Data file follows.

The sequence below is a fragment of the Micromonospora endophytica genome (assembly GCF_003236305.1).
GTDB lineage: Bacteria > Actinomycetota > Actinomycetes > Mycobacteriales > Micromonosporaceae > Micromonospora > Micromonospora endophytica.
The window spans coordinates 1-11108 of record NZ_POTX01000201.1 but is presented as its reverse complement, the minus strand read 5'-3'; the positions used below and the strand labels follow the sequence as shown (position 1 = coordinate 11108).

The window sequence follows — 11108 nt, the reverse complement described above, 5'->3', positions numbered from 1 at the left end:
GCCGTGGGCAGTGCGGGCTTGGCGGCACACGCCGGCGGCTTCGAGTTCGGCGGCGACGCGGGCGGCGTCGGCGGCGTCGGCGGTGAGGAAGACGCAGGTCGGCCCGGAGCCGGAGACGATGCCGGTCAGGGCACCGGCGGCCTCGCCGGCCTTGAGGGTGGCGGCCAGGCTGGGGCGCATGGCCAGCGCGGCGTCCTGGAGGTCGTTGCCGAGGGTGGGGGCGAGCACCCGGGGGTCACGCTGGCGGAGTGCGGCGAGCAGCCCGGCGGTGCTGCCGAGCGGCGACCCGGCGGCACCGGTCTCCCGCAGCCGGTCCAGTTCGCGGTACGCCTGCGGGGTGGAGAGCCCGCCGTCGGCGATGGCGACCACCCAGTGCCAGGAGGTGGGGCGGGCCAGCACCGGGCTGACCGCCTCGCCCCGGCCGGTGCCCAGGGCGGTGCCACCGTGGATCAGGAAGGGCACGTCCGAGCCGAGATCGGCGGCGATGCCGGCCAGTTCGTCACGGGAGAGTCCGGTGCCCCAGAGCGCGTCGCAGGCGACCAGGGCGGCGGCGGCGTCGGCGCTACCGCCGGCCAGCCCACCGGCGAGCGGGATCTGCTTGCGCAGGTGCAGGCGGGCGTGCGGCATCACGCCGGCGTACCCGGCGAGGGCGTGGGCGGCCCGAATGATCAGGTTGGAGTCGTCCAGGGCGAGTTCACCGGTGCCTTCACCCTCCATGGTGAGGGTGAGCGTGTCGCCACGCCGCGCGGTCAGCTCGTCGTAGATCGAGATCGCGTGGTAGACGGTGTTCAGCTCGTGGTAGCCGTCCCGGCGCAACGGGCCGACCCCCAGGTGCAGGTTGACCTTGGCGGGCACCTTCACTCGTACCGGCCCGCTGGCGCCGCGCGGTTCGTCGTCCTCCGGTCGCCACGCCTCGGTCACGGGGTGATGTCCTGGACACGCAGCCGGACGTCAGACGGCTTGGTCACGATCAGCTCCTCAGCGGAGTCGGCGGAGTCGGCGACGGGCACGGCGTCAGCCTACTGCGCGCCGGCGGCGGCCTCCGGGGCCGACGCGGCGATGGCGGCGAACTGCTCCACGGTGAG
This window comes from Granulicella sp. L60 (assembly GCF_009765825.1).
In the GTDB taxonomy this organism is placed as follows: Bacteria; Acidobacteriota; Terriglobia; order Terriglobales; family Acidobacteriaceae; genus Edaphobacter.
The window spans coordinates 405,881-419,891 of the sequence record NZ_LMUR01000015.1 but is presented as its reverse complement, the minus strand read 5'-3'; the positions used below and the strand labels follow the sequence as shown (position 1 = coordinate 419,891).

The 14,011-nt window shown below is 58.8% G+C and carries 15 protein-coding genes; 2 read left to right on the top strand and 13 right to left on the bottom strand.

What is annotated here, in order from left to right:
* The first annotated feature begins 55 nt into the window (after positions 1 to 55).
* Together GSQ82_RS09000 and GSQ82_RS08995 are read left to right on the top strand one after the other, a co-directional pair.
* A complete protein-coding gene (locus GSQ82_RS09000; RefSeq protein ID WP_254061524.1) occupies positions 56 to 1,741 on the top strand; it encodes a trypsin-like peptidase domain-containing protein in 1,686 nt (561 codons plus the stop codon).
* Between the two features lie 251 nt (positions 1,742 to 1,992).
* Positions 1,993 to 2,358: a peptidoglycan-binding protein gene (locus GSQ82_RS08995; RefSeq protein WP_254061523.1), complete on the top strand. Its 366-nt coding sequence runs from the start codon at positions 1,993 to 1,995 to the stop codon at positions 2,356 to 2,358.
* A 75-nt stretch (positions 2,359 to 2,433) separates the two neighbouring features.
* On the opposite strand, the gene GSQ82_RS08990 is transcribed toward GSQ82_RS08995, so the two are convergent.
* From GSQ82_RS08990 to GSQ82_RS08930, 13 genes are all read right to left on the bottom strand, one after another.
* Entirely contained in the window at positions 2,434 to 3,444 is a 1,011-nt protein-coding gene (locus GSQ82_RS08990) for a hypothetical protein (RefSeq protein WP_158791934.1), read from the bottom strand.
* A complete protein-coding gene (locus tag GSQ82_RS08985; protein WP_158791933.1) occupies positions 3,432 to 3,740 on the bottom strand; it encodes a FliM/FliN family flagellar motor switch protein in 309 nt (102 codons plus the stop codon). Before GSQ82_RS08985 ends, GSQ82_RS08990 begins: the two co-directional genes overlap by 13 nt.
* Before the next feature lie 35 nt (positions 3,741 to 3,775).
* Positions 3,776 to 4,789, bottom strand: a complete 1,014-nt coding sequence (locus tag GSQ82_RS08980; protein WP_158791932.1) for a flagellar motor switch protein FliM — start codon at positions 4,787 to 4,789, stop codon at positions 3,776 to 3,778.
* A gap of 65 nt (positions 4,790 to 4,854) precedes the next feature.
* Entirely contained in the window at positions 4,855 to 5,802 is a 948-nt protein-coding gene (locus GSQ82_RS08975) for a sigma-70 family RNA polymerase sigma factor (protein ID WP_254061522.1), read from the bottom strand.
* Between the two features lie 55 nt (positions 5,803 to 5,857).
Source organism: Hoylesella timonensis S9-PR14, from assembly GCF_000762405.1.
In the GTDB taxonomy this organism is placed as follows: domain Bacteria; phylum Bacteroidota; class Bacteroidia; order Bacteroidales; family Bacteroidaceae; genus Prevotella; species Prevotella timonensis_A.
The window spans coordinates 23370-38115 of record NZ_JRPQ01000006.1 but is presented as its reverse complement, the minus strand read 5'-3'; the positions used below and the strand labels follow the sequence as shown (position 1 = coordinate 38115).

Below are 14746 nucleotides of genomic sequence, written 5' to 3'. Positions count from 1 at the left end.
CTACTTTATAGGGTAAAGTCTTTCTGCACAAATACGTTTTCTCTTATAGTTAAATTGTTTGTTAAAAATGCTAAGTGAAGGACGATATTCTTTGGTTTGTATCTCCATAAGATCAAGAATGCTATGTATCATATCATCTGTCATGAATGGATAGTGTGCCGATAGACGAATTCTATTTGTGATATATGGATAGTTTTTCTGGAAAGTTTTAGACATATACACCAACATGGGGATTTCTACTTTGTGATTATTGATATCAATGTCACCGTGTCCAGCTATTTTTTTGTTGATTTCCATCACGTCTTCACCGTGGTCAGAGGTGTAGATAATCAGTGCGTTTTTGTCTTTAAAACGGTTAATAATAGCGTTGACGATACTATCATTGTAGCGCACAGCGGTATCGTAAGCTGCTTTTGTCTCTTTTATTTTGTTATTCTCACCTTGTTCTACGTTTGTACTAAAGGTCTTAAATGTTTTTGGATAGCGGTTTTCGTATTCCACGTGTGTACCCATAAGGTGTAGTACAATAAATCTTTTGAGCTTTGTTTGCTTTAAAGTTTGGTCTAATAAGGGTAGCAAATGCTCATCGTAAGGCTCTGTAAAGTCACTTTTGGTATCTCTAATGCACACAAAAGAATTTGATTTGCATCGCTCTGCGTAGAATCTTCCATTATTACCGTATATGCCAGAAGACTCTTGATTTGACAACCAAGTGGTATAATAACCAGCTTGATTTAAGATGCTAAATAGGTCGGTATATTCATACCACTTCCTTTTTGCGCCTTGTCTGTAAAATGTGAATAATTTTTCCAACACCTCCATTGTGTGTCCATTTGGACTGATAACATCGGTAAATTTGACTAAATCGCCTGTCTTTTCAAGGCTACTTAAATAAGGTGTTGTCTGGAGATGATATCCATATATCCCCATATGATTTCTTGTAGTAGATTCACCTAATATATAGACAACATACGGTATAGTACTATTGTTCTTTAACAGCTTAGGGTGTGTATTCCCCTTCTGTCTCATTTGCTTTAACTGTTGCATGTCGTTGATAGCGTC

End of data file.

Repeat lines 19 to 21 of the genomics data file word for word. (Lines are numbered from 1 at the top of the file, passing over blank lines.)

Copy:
* Entirely contained in the window at positions 2,434 to 3,444 is a 1,011-nt protein-coding gene (locus GSQ82_RS08990) for a hypothetical protein (RefSeq protein WP_158791934.1), read from the bottom strand.
* A complete protein-coding gene (locus tag GSQ82_RS08985; protein WP_158791933.1) occupies positions 3,432 to 3,740 on the bottom strand; it encodes a FliM/FliN family flagellar motor switch protein in 309 nt (102 codons plus the stop codon). Before GSQ82_RS08985 ends, GSQ82_RS08990 begins: the two co-directional genes overlap by 13 nt.
* Before the next feature lie 35 nt (positions 3,741 to 3,775).